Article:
Northern Stories: Sheva Stephens

Cincinnati native Sheva Stephens came to Northern Seminary after completing her master’s in accounting. She had plans for her life, but God had His. Since childhood, she’d had a gift for speaking to large groups about the Word of God. “The men didn’t know what to do with me,” she explains. “Women could teach kids or work in the kitchen.” She ended up doing the former quite frequently for the younger children at her church. Her heart for service grew by serving alongside her grandparents in the hospitality ministry. Like many young adults, Sheva eventually took a hiatus from the church as she figured her faith out for herself. “There was a hole there for me. Things weren’t bridging well in the way Christ was being presented. I didn’t have the words back then. Something just wasn’t right, and I didn’t have teachers that could help it make sense.” She began seeking truth in various churches and religions, only to be led back to Jesus. She needed to be able to relate to Him, and she found a teaching that could provide that through Northern Seminary.

Sheva will be graduating from Northern on June 10th with her 2018 New Testament Theology Cohort. She has one simple phrase for anyone considering Northern Seminary: “Do it.” She explains that Northern showed her how unifying the faith experience can be. The only black woman in her cohort, she has forged deep friendships with women of many races and ages. She considers them her sisters. “We help each other see our blind spots about our faith and challenge each other. We’ve pushed the envelope when it comes to women in leadership.” She implores students to, “Lean into the uncomfortableness of discovery. There’s something greater on the other side of it.”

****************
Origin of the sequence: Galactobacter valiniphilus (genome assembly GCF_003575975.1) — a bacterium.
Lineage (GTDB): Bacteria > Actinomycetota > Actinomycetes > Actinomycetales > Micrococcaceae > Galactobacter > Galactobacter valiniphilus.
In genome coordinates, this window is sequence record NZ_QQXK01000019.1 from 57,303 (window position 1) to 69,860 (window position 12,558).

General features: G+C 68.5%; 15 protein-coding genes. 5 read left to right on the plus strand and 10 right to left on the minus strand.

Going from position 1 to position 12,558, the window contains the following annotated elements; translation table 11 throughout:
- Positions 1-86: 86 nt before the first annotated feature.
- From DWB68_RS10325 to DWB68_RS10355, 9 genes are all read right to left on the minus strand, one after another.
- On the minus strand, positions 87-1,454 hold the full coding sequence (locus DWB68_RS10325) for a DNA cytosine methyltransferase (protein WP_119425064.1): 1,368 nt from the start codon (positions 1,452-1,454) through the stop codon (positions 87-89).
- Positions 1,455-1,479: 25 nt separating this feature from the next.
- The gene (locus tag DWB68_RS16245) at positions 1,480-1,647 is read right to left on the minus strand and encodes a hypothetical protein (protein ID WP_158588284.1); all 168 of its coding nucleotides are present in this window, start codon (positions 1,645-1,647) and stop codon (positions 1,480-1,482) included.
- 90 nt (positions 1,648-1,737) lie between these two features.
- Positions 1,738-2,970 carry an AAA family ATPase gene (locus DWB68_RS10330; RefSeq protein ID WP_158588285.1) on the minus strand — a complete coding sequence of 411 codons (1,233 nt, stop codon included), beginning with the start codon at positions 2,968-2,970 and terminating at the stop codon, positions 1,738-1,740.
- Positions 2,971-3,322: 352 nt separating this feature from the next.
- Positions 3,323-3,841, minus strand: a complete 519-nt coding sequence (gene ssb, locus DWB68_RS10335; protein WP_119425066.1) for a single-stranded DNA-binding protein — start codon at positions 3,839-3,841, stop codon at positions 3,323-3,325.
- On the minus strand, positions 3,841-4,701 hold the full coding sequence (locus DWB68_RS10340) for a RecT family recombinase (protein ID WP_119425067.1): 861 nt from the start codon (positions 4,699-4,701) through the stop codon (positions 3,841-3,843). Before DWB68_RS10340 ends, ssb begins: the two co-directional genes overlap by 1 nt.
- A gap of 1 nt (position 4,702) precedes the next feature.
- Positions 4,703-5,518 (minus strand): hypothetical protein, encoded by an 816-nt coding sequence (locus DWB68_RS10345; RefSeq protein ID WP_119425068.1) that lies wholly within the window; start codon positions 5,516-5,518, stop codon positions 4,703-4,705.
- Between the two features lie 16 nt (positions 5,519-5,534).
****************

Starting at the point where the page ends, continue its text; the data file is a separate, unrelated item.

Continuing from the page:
Currently serving as a staff pastor at The City of Promise (a nondenominational church in Cincinnati), she spends much of her time ministering in unconventional ways. Since the pandemic, her church has been in fellowship remotely. She has sought out creative ways to meet with the spiritually curious and hungry in spaces other pastors might overlook. She ministers to the brokenhearted who have been hurt by the western idea of church many American Christians have encountered. “We’ve lost touch with the people Jesus actually came to save and heal.” Whether this means pulling up a bar stool next to someone to process some heavy questions or attending a party just to catch a few minutes with another guest who’s going through something, she makes time for others. She speaks highly of her educators at Northern. When she needed someone to patiently explain and clear up confusion, they were there. Now she has the privilege of leading others into truth and community as well.

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